Author: Jenny Lawson
Page # : 313
Date Published: 2012
Rating: 3.5 out of 5 stars
If you’re anything like me, you could hardly express your excitement when you saw the mini Pop Collection section the O’Neill librarians added near the third floor printers over the summer. (I think I probably went down to the first floor once my entire freshman year. Much too far out of the way.) I immediately began to browse through the selection, looking for a book that would provide a lighthearted, fun contrast to the somewhat heavy readings required for my history and philosophy classes this semester. I found just that in Let’s Pretend This Never Happened.
If you’re wondering who Jenny Lawson is and why she has a memoir, don’t worry – I asked myself the same question when I first picked up the book. Better known as “The Bloggess,” Lawson is best known for her popular blog, a knowledge of which I found unnecessary to appreciate Let’s Pretend This Never Happened: although I still haven’t read any of her blog, I thoroughly enjoyed the memoir. She begins with her childhood in rural Texas, where she lived with her sister, mother, and taxidermist father. This somewhat unusual upbringing provides fodder for dozens of hysterically disturbing stories, and although none of my childhood memories include humiliation by giant turkeys or puppets made from dead squirrels, somehow Lawson makes her recollections both hilarious and relatable.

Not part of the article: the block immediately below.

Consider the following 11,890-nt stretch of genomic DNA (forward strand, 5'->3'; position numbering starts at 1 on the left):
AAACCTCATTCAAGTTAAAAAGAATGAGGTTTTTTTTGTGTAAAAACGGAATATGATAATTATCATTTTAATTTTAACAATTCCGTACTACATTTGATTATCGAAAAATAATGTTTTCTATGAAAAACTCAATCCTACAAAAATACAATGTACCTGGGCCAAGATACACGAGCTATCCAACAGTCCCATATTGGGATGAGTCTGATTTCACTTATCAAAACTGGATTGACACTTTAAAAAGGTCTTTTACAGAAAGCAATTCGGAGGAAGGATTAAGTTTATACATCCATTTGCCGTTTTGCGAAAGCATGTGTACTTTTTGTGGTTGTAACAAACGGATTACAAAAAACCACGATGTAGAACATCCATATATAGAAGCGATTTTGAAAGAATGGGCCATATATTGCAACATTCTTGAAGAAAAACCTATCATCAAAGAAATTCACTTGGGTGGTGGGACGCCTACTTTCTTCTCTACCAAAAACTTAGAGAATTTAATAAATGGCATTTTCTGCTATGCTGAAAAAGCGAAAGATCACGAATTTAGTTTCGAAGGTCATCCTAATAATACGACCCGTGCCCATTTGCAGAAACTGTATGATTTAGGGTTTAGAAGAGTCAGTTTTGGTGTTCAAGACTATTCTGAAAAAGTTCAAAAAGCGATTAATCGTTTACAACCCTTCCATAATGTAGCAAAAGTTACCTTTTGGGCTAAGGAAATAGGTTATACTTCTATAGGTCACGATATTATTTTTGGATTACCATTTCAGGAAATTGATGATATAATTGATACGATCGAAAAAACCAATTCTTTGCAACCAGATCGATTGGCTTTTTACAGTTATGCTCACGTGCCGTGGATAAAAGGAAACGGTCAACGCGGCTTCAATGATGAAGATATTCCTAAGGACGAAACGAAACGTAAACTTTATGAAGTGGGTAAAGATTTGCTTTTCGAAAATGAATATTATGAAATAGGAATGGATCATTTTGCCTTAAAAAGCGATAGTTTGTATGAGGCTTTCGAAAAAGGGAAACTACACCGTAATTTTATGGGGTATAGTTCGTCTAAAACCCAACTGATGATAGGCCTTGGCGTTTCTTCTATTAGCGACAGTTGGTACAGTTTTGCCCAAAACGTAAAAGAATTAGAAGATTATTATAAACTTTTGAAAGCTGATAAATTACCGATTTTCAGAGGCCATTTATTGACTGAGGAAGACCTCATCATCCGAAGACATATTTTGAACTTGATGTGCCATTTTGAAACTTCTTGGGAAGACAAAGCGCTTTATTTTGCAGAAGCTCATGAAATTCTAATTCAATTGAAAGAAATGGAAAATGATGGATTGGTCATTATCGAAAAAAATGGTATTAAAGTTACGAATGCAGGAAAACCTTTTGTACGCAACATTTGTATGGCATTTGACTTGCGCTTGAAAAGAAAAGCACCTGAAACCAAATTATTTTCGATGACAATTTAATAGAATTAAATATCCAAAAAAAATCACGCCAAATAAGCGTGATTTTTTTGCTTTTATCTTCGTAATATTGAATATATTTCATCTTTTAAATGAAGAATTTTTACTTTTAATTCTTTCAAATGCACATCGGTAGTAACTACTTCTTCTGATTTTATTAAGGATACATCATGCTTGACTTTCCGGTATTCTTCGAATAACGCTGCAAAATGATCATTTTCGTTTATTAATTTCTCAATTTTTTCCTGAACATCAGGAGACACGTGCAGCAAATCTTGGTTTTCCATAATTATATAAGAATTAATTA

The memoir continues on to cover various points of her adult life. While Lawson may no longer live in a house with a taxidermy shop in the backyard, these later stories are just as perversely funny. While she does have a tendency to flit from topic to topic – the book has very little structure – she does so in a way that seems natural, as if we’re listening to her stream of consciousness.
While sometimes I would feel almost guilty for finding Lawson’s bizarre experiences and crude sense of humor so entertaining, I did thoroughly enjoy Let’s Pretend This Never Happened. It was the perfect book to pull out whenever I was feeling stressed and just needed a good laugh. But I do have one piece of advice: don’t read this in public, or you’ll get weird looks for all the giggling. Because trust me – you will.
Review by Laura Baumgartner, A&S '16